Or maybe they’re just scared to death at the thought of ExxonMobil or Amazon marauding through their towns bearing AK-47s in exercise of their derivative Second Amendment rights. It could be time for some for-profit associations of citizens to pray.

Turns out, what I thought was a joke in that last paragraph may not be funny, after all.

The second momentary jolt for me was Kennedy’s repeated indication that he believes that the constitutional rights that he said in Citizens United–he wrote that opinion–accrued to the corporation only derivatively as an “association of citizens,” in other words, through its members rather than as a separate entity, extend to all constitutional rights. Denniston writes:

Early in the argument, Justice Kennedy asked non-committally how the Court could avoid the constitutional issue of the mandate’s impact on the right to freely exercise religion.  Clement said it would be easy, and relying only on a federal law, the Religious Freedom Restoration Act, would clearly favor a corporate exemption to the mandate.


The low point for Verrilli, however, came late in his argument, when Justice Kennedy told him bluntly: “Under your view, for-profit corporations can be forced to pay for abortion.  Your reasoning would permit that….You say that for-profit corporations have no standing to litigate what their shareholders believed.”

It’s important that Clement said it would be easy to avoid a constitutional issue by relying only on the federal statute, the Religious Freedom Restoration Act (RFRA). That would be true only if they ruled that that statute includes corporations, or at least closely-held corporations, within its meaning of “people.”  And Scalia made clear that that is what he himself plans to do.  It is, in fact, what Scalia has to do, in order to extricate himself from a 1990 opinion he wrote, in a case called Employment Division, Department of Human Resources of Oregon v. Smith, ruling against a Native American who had claimed a First Amendment religious-freedom exemption to smoke peyote during religious ceremonies–the Court ruling that provoked the RFRA.

Kennedy, though, badly wants to ignore the RFRA nonsense and cut to his chase.  He really, really wants this to be a First Amendment ruling.  Denniston writes:

As Verrilli’s situation worsened, Justice Kennedy moved in to wonder why it was that Congress would allow a government agency — the Health and Human Services Department — “the power to decide a First Amendment issue of this consequence…. That is for Congress, not for an agency.”  Kennedy would repeat that criticism later in the argument.

Hmm.  And to think I thought it was for Kennedy, not Congress, to decide a First Amendment issue of this consequence.

Based on Denniston’s recap, here’s what I expect that the outcome will be:  A 5-4 ruling striking down the mandate by ruling that closely-held corporations are “people” within the definition of “people” in the RFRA, and not addressing the constitutional issue at all.  This will remove the charge of hypocrisy and ends-based decisionmaking against Scalia by contrasting the ruling with his opinion in Smith.  But it will not remove the charge of hypocrisy for casually deviating from his trademark pretension to textualism in statutory interpretation.  Which actually is par for his course.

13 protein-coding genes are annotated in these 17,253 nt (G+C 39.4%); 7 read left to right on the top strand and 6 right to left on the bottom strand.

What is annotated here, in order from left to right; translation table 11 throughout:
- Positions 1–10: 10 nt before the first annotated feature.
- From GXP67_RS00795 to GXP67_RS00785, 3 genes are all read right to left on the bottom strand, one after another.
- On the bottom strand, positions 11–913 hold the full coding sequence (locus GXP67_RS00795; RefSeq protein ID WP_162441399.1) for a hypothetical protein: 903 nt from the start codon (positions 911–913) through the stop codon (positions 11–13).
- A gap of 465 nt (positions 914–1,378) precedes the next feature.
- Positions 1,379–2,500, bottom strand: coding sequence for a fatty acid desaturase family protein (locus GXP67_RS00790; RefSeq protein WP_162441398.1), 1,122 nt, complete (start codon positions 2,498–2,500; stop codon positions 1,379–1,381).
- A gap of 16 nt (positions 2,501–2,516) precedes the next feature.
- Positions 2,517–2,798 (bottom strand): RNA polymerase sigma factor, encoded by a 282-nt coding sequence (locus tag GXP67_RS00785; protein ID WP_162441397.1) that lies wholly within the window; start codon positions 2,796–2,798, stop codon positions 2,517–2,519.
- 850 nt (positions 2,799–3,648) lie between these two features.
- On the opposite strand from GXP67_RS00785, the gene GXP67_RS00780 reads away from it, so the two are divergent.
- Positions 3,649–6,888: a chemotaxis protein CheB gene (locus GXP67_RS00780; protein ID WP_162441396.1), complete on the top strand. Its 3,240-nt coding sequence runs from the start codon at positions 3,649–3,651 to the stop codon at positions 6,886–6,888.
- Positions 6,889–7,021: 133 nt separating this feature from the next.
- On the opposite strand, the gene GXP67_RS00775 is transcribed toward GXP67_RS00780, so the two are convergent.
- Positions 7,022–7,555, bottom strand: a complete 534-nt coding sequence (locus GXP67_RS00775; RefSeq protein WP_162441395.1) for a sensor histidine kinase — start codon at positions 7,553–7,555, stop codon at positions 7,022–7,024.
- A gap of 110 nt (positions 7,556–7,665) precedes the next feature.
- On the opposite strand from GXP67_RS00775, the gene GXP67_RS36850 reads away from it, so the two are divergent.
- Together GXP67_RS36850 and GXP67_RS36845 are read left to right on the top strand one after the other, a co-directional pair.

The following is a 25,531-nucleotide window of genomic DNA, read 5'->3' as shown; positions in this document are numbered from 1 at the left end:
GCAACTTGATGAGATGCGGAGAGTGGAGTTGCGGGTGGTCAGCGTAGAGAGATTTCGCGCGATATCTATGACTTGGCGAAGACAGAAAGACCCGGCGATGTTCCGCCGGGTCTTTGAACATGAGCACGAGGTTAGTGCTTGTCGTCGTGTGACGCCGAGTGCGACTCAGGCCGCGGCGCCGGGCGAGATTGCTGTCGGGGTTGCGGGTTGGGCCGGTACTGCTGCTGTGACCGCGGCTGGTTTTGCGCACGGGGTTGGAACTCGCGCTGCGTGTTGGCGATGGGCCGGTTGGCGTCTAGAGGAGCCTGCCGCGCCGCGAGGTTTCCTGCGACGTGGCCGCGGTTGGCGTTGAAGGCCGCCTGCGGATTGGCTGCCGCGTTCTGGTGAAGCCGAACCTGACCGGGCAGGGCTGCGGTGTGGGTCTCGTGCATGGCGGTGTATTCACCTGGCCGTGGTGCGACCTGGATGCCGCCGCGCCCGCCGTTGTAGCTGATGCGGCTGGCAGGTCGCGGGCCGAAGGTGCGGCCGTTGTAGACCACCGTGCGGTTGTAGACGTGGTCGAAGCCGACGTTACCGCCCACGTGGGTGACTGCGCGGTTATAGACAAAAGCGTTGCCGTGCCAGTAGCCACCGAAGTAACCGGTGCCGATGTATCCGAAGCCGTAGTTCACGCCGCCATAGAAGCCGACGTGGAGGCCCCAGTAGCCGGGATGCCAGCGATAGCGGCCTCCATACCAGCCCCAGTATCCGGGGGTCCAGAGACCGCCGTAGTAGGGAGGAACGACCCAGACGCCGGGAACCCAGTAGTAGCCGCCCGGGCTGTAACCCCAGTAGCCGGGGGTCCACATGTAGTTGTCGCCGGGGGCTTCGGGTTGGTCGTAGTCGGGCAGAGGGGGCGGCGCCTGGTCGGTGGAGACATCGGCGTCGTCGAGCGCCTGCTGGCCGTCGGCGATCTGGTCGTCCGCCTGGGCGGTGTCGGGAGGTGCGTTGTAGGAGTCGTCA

But it could, in theory anyway, invite a narrowing of Citizens United, even though the ruling would not be a First Amendment corporate-rights decision. The First Amendment prospects for an implicit narrowing of Citizens United was the main focus of my post yesterday.  But the question of a narrowing depends not really on the constitutional nature of the right but instead on the derivative-or-not nature of the right at issue, whether or not the right is constitutional or is instead statutory.  If the Court says the derivative nature a provision of law that provides a right to “persons” comes from the personal closeness of its shareholders to the corporation, then Citizens United should be limited to closely held corporations, too.

The First Amendment right Kennedy proclaimed for people unaffiliated with the corporation to hear the speech of the corporation was, of course, as I said yesterday really a proclaimed right of unaffiliated people to hear the corporation’s CEO’s speech, funded, though, by all the shareholders–or, as Kennedy out it, the association of citizens.  The idea was that the political speech advanced the financial interests of all of the association’s citizen members, because they shared an interest in the financial success of the corporation and the political speech they were funding concerned financial matters.  The premise was ridiculous; union members who owned shares of the company through their pension fund probably would not have supported anti-union candidates, for example. And if these two cases serve to remove that fig leaf from the corporations-have-their-owners’ derivative-constitutional-rights juggernaut, except for closely-held corporations, the outcome will have an important silver lining.

So we probably won’t have to fear Exxonmobil and Amazon marauding around with AK-47s, after all, since they’re publicly held corporations.  And hopefully Hobby Lobby’s hobby isn’t hunting.